Henry Wadsworth Longfellow, ed. Poems of Places: An Anthology in 31 Volumes.
Scotland: Vols. VI–VIII. 1876–79.



By Alexander Smith (1830–1867)

(From Horton)

WHEN that swallows’ haunt,

St. Stephen’s, with its showers of silvery chimes,

Stood black against the red, dilated sun,

Labor laid down his tools and went away.

The park was loud with games; clear laughter, shrieks,

Came from the rings of girls amid the trees;

The cricketers were eager at their play;

The stream was dotted with the swimmers’ heads;

Gay boats flashed up and down. The level sun

Poured o’er the sward a farewell gush of light,

And Sport transfigured stood! I hurried on,

Through all the mirth, to where the river ran,

In the gray evening, ’tween the hanging woods,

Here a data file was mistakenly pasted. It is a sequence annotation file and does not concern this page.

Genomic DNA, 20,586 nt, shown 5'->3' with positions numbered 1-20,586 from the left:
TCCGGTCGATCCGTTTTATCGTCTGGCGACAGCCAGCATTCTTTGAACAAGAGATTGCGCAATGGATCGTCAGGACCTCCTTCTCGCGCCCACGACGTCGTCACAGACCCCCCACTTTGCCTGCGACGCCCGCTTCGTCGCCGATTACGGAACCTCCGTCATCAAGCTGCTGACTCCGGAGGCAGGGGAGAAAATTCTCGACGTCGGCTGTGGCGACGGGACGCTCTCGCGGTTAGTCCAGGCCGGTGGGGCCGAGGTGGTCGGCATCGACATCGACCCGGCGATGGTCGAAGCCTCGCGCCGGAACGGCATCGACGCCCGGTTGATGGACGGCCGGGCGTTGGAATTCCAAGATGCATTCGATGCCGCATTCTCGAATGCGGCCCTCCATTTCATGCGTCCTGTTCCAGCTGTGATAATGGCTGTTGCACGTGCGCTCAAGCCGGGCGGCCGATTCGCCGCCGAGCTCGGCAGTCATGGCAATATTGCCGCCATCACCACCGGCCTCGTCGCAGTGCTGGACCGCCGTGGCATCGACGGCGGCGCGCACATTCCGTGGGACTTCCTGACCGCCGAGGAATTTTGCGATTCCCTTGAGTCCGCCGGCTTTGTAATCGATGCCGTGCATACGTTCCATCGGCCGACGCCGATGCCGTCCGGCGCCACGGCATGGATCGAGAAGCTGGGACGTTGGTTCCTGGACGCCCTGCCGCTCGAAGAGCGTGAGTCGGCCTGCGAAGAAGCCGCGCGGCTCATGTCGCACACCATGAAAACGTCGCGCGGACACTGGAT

With a soul-soothing murmur. Seated there,

The darkness closing round me, I could see

A lonely angler like a heron stand,

And hear the blackbird piping to the eve,

And smell the wild-rose on the dewy air.

I reached the park hours later,—what a change!

The full moon filled the universal night;

The stream ran white with lustre; walks and trees

Threw their long shadows; a few kine lay dark

In lanes and squares of moonlight; far away

The pallid rim of night was touched with fires;

Stillness was deep as death.


Across the moonlight spaces and the shades

I walked in silence, through pale silver streets,

Athwart a desolate and moon-bleached square,

Over a white and solitary bridge,

Until I reached my home. I oped the door,

And ere it closed, I heard a distant spire

Start in its sleep, and murmur of an hour.